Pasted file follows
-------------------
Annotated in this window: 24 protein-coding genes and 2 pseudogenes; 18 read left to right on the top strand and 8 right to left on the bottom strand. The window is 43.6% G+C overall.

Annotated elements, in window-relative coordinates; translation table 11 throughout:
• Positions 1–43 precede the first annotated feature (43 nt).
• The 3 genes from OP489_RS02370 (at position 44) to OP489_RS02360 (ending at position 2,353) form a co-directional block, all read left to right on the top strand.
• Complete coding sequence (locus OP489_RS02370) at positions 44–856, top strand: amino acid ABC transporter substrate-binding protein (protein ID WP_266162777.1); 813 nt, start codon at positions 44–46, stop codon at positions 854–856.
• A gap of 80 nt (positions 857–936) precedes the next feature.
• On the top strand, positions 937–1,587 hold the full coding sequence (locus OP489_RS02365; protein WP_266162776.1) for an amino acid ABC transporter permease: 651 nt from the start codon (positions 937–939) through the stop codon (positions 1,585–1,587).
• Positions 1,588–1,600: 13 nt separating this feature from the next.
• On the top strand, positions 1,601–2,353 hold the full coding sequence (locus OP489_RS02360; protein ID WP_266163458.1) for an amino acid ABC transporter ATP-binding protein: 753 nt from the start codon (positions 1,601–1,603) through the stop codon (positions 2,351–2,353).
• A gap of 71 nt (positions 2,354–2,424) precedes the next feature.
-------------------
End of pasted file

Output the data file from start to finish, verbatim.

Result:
Annotated in this window: 24 protein-coding genes and 2 pseudogenes; 18 read left to right on the top strand and 8 right to left on the bottom strand. The window is 43.6% G+C overall.

Annotated elements, in window-relative coordinates; translation table 11 throughout:
• Positions 1–43 precede the first annotated feature (43 nt).
• The 3 genes from OP489_RS02370 (at position 44) to OP489_RS02360 (ending at position 2,353) form a co-directional block, all read left to right on the top strand.
• Complete coding sequence (locus OP489_RS02370) at positions 44–856, top strand: amino acid ABC transporter substrate-binding protein (protein ID WP_266162777.1); 813 nt, start codon at positions 44–46, stop codon at positions 854–856.
• A gap of 80 nt (positions 857–936) precedes the next feature.
• On the top strand, positions 937–1,587 hold the full coding sequence (locus OP489_RS02365; protein WP_266162776.1) for an amino acid ABC transporter permease: 651 nt from the start codon (positions 937–939) through the stop codon (positions 1,585–1,587).
• Positions 1,588–1,600: 13 nt separating this feature from the next.
• On the top strand, positions 1,601–2,353 hold the full coding sequence (locus OP489_RS02360; protein ID WP_266163458.1) for an amino acid ABC transporter ATP-binding protein: 753 nt from the start codon (positions 1,601–1,603) through the stop codon (positions 2,351–2,353).
• A gap of 71 nt (positions 2,354–2,424) precedes the next feature.